Chuck Rogers is an internet crank and the creator of the website Conservative Fact Check, more appropriately known as the Conservapedia of fact checking, a site “dedicated to providing a conservative alternative to enormously liberal-biased fact checking sites like snopes.com, factcheck.org, and politifact.com.” I.e.: he doesn’t like the facts other fact checkers use, so he’ll construct his own. As “definitive proof” of Politifact’s bias, Rogers added up all the times Politifact had called a political claim a “pants on fire” lie and noted that conservatives were more likely to receive that designation than liberals: “To have any semblance of fairness, PolitiFact should play it 50/50 and present an equal number of lies from both sides. They clearly are not concerned with any pretense,” said Rogers, who didn’t actually dispute any of the “pants on fire”-designations. Moreover, “[t]hey also unfairly tarnish Michele Bachmann as a liar, when anybody who follows her already understands that many of her statements aren’t meant to be truthful in the first place – she simply says what she feels.” Or, put more succinctly, it is unfair to call Bachmann a liar since she doesn’t even try to speak the truth. At least it is clear that an important motivation for Rogers and his project is not knowing what factsare.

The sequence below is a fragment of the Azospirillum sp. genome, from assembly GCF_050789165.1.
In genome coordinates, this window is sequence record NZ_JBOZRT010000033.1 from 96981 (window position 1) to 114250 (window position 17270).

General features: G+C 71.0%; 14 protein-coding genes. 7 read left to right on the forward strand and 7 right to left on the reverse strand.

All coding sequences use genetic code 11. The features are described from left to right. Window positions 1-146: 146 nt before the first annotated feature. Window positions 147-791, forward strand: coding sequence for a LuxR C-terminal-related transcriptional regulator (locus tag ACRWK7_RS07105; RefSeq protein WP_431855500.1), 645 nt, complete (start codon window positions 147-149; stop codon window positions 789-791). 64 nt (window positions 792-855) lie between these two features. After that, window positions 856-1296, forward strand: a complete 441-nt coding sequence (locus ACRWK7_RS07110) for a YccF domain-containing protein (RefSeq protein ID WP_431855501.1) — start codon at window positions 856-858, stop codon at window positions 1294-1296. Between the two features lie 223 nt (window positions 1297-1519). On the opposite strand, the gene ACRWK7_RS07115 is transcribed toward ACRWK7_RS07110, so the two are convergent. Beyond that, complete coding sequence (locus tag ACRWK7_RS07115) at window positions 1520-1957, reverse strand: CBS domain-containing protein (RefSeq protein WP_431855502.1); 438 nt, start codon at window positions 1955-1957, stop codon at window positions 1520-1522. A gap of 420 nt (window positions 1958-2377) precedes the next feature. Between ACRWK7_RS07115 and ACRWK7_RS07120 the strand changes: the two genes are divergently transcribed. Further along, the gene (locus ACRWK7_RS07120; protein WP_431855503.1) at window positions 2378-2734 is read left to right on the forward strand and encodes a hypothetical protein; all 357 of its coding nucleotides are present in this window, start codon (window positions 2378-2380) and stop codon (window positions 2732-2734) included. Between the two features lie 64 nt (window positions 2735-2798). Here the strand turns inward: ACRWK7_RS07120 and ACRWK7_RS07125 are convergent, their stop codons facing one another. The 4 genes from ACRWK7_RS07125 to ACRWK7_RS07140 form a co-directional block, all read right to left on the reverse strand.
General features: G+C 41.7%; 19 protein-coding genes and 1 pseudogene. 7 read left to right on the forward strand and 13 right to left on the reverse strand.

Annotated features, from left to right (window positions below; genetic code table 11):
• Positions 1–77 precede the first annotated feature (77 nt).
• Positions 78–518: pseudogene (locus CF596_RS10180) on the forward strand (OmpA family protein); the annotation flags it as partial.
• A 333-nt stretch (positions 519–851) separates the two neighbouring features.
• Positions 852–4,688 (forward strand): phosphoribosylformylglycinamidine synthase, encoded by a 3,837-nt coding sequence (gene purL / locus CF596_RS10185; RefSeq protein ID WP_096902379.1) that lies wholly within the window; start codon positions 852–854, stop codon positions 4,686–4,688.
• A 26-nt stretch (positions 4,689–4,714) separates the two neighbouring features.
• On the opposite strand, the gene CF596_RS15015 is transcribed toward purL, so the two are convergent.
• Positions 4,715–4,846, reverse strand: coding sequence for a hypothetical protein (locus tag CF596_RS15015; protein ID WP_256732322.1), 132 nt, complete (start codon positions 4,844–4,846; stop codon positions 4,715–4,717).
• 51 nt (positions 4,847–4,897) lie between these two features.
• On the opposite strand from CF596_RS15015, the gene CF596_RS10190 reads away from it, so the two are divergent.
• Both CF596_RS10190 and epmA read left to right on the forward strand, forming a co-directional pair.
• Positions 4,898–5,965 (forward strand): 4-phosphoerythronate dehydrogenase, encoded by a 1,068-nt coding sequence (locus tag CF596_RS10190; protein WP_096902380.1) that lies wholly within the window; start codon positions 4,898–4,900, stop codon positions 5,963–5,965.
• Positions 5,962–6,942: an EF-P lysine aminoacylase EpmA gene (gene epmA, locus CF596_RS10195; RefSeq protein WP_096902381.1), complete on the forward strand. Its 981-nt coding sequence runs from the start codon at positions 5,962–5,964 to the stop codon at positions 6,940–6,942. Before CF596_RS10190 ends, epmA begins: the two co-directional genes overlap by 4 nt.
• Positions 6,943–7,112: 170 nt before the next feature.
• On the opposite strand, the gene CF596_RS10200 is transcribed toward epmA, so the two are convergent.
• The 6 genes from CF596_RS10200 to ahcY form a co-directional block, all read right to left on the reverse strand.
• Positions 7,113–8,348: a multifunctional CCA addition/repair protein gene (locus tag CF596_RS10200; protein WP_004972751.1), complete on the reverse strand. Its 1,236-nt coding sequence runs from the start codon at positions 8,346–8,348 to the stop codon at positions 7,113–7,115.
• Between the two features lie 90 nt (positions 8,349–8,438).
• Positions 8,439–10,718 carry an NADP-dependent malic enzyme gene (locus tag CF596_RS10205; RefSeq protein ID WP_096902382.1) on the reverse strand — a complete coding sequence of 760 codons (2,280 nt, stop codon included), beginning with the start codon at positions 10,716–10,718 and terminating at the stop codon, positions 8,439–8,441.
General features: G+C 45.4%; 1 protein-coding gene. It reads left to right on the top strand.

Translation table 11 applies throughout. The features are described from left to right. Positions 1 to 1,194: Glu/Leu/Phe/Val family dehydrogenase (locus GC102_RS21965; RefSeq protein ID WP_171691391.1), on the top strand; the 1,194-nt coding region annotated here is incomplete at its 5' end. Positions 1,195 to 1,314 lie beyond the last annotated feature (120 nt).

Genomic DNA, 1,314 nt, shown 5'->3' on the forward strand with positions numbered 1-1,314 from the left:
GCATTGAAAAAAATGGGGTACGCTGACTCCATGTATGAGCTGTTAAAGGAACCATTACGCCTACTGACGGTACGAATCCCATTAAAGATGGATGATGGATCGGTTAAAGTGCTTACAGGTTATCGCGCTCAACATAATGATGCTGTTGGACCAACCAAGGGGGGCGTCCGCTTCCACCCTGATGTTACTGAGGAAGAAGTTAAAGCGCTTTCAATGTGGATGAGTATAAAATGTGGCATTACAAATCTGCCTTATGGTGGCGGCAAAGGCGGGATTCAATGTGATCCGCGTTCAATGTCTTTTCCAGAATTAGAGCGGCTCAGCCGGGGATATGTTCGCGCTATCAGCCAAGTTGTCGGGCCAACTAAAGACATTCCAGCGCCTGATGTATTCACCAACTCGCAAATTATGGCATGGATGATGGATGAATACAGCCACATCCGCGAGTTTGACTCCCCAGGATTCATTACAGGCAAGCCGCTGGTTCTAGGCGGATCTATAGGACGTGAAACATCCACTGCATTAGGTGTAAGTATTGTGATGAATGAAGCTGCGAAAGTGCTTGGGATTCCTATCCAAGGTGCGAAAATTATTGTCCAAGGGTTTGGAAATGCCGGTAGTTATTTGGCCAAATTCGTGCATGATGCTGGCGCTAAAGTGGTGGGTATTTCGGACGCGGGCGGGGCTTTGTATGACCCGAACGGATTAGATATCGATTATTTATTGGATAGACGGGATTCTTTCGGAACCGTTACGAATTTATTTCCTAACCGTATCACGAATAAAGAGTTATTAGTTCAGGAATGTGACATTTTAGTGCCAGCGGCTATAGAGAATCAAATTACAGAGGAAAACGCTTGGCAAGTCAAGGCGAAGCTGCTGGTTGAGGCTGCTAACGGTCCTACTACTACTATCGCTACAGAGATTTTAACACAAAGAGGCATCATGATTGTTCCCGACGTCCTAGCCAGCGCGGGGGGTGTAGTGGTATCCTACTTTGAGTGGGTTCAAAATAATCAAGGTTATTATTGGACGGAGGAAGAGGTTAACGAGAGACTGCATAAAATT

Rogers is also a birther: “I don’t doubt for a second that Obama’s birth certificate is a forgery — many other people, including Mr. Donald Trump, have said the same thing, so the evidence is overwhelming.” So he doesn’t know what evidenceis either.
The site doesn’t seem to have made much by way of inroads, and it is hard to avoid suspecting parody (though there is quite a bit of evidence suggesting it isn’t). As for Tea Party activists spreading false voter fraud conspiracies: “We can’t blame the Tea Party for spreading these. As mentioned, many of them are politically and mathematically unsophisticated, but they make up for that with enthusiasm, and that’s what counts. By spreading these reports of voter fraud – whether true or false – they’re helping raise awareness of the voter fraud issue.” So, not only does Rogers not know what facts are; he doesn’t care either.
Diagnosis: It’s hard to rule out parody, but there is quite a bit of evidence that Rogers is, in fact, completely and utterly delusional.